Handcrafted details coupled with a dreamy setting make the wedding of childhood sweethearts even sweeter
If you had stumbled upon Cody and Jessica Youngblood’s wedding in Battle Creek, Michigan on August 6th of last year, you would be forgiven for thinking you’d walked into a scene from The Great Gatsby. Greencrest Manor, a historic estate tucked in the Michigan woods, was an inspired setting for the outdoor ceremony and tented reception for 200 guests, with its sprawling English gardens, large fountains, and lush green lawns. Bridesmaids in blush dresses carried parasols and mingled with groomsmen sporting seersucker suits and navy bow ties.
When Jessica Logan got engaged to her childhood sweetheart, she knew two things: she wanted the wedding to have a romantic, vintage feel, and she wanted it to be extremely intimate. “I’ve never been one of those girls who thought ‘I want this and this and this,’ but after we got engaged, I knew I wanted it to be very personalized,” Jessica says.
Jessica, a crafty lover of all things vintage and a regular flea-market shopper, sourced her own lace and made her veil. She crocheted navy blue bowties for the groomsmen and made matching boutonnières. She scoured Goodwill stores to find antique glass containers for the flowers. She embossed each wedding invitation with a “Y” and wrapped it with lace. Many couples write their own vows; Jessica and Cody wrote their entire ceremony. And for wedding favors, they made their own wine, bottled it, labeled it, and tied it with twine and organza—a process the bride admits took a whole year.
“I fell in love with doing the stuff,” Jessica laughs. “I love being creative, and it all came together during the wedding. I’ve always sewed and crocheted. That’s the way I relax. This was for such a special reason; I felt like putting our own touch on the wedding.”
A wedding stitched together with this much love and affection must have a special couple at its heart and that’s certainly true in this case. Cody Youngblood met Jessica Logan nearly 20 years ago, when they were six years old and attending the same elementary school in Kalamazoo. They shared their first kiss in the seventh grade on a ski lift. And though they circled each other for years, they never dated until their senior year of high school. They’ve been together ever since—through long distance college years when she moved to California to pursue a degree in zoology and he played college baseball in Tennessee, and later when she got a job training dolphins and seals for the Navy in Florida and he made the move to be with her. After getting engaged, they moved to the Seattle area where Cody now works as the Youth Director for the YMCA in nearby Bremerton and Jessica is a full time grad student in environmental toxicology at the University of Washington.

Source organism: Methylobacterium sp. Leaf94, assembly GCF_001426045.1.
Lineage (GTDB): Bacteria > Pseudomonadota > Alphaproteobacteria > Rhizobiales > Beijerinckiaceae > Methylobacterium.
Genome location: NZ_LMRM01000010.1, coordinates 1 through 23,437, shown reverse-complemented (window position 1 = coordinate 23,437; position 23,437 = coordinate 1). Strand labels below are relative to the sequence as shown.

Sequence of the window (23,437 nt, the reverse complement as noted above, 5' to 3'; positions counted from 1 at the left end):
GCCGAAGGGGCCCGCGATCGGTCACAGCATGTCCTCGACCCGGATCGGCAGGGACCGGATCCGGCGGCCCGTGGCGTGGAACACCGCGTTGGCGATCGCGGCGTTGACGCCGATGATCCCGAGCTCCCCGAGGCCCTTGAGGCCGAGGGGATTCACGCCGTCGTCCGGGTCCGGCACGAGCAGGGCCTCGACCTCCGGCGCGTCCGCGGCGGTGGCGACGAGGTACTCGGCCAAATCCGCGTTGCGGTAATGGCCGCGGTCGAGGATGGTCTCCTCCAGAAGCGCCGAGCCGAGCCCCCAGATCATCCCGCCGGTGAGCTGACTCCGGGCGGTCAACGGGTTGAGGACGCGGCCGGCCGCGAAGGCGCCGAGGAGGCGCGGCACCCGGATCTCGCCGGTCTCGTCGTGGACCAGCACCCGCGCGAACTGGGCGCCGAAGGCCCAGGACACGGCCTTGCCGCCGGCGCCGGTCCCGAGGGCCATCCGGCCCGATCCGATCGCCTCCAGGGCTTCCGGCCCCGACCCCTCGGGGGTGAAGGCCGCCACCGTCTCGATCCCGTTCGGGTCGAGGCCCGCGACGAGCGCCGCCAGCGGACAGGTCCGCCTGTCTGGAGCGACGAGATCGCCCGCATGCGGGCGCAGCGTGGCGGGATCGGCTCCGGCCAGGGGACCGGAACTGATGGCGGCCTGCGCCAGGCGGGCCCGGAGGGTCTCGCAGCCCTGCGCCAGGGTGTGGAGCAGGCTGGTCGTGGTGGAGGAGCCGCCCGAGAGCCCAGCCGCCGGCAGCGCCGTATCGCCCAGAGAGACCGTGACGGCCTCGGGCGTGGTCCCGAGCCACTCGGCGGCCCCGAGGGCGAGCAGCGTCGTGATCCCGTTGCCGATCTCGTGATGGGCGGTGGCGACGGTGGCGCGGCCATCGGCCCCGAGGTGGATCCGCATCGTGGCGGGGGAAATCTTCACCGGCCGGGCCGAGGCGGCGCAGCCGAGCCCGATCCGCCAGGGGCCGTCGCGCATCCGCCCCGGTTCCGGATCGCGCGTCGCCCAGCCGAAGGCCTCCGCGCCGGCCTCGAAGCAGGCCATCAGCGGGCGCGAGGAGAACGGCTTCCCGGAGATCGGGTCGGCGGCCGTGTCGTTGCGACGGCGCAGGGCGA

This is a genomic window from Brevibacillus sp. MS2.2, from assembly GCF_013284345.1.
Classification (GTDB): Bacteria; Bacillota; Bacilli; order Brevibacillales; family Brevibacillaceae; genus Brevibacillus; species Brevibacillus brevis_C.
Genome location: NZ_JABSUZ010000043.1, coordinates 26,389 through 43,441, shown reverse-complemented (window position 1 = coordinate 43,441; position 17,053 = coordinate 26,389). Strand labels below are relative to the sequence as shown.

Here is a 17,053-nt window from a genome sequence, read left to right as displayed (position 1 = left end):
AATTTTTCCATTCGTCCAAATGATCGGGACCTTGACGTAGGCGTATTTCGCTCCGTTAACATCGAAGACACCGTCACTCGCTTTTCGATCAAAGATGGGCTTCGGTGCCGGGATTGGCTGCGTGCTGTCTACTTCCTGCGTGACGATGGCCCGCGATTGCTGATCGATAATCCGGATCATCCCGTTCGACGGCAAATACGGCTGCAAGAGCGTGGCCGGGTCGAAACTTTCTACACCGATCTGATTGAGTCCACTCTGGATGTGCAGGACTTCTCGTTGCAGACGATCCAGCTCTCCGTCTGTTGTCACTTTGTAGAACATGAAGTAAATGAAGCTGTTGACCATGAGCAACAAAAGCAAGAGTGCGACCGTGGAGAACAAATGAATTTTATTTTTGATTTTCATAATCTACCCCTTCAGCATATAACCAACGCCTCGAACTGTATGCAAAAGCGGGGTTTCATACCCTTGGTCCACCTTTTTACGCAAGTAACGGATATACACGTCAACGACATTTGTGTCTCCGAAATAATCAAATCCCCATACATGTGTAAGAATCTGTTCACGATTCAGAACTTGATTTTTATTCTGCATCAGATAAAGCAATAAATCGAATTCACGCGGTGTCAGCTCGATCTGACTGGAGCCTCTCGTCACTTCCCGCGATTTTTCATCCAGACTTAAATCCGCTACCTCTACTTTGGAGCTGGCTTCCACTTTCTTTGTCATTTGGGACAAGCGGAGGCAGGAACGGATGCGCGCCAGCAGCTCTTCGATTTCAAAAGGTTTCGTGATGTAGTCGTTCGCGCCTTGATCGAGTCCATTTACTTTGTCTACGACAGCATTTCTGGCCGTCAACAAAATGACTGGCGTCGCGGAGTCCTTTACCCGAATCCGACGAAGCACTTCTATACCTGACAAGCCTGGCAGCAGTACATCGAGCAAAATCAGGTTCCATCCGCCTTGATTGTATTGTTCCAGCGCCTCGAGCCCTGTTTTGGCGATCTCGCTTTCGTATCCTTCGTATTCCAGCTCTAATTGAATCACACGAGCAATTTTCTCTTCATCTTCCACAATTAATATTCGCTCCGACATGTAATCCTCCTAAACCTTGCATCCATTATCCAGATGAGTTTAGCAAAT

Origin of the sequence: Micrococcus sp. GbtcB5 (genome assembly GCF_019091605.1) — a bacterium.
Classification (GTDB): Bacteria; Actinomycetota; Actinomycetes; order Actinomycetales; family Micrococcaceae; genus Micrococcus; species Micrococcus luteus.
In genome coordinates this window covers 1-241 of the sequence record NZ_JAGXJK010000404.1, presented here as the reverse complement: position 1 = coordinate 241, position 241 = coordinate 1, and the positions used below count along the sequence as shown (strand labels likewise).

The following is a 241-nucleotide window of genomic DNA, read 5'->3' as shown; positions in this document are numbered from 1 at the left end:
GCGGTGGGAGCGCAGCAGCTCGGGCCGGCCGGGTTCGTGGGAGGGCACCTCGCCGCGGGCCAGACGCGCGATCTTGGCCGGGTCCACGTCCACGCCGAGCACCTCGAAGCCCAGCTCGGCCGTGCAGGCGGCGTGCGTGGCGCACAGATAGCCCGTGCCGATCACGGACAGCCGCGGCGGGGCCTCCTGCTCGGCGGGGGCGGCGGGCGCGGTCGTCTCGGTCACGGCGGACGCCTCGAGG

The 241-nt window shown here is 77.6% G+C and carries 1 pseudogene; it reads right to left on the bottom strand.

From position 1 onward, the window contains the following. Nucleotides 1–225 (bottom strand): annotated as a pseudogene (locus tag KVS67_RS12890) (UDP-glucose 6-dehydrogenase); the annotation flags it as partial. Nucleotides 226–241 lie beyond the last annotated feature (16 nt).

Though Cody and Jessica love their new home in the Pacific Northwest, they knew they wanted to celebrate their wedding back home in Michigan with family and friends. When they found Greencrest Manor, which Jessica calls “a little hidden gem six or seven miles off the main highway,” they knew they’d found their spot.
In thinking about flowers for the wedding, Jessica wanted to echo the setting rather than compete with it. “Greencrest was the most beautiful place ever, so I didn’t want to overshadow it,” she says.
Fortunately, she teamed up with a florist who knew exactly how to do that. Laurie Johnson Luedecking of Bloomers has done weddings at Greencrest for over 15 years. “It is the most phenomenal setting,” Luedecking says. Still, for Jessica and Cody’s wedding, she did her homework. “I spent quite a bit of time walking the grounds,” she says. “There are a lot of English gardens, which aren’t too fussy. The place is very historic, beautiful, and Great Gatsby romantic.”
To create a romantic look, Luedecking and the bride decided to use a muted palate of creams, soft whites, blushes, and nudes. “People tend to overdo things; we wanted to pull back—nothing too overpowering. We wanted soft and feminine,” Luedecking explains. Bridesmaids’ bouquets were composed of six varieties of roses, and the bases were wrapped in vintage lace that Jessica had found. Her bridal bouquet was a mass of roses, accented with white peacock feathers and tied with lace taken from her Lazaro wedding dress. The couple exchanged vows in front of an archway of English garden roses, curly willow, soft greenery, and hydrangeas, and they walked down an aisle lined with shepherd’s hooks holding mason jars overflowing with baby’s breath.
Like any great love story, there were snags along the way—a botched alterations job that nearly ruined Jessica’s wedding dress, a minor car accident that left the bride and bridesmaids standing on the side of the road in full hair, makeup, floral robes, and flip flops, and a wedding day downpour that didn’t let up until minutes before the ceremony began.
But this story has a happy ending. The dress was repaired, the sun came out, the guy got his girl, and they all danced late into the night. It was a party Daisy Buchanan and her high-stepping crowd would have been sorry to miss.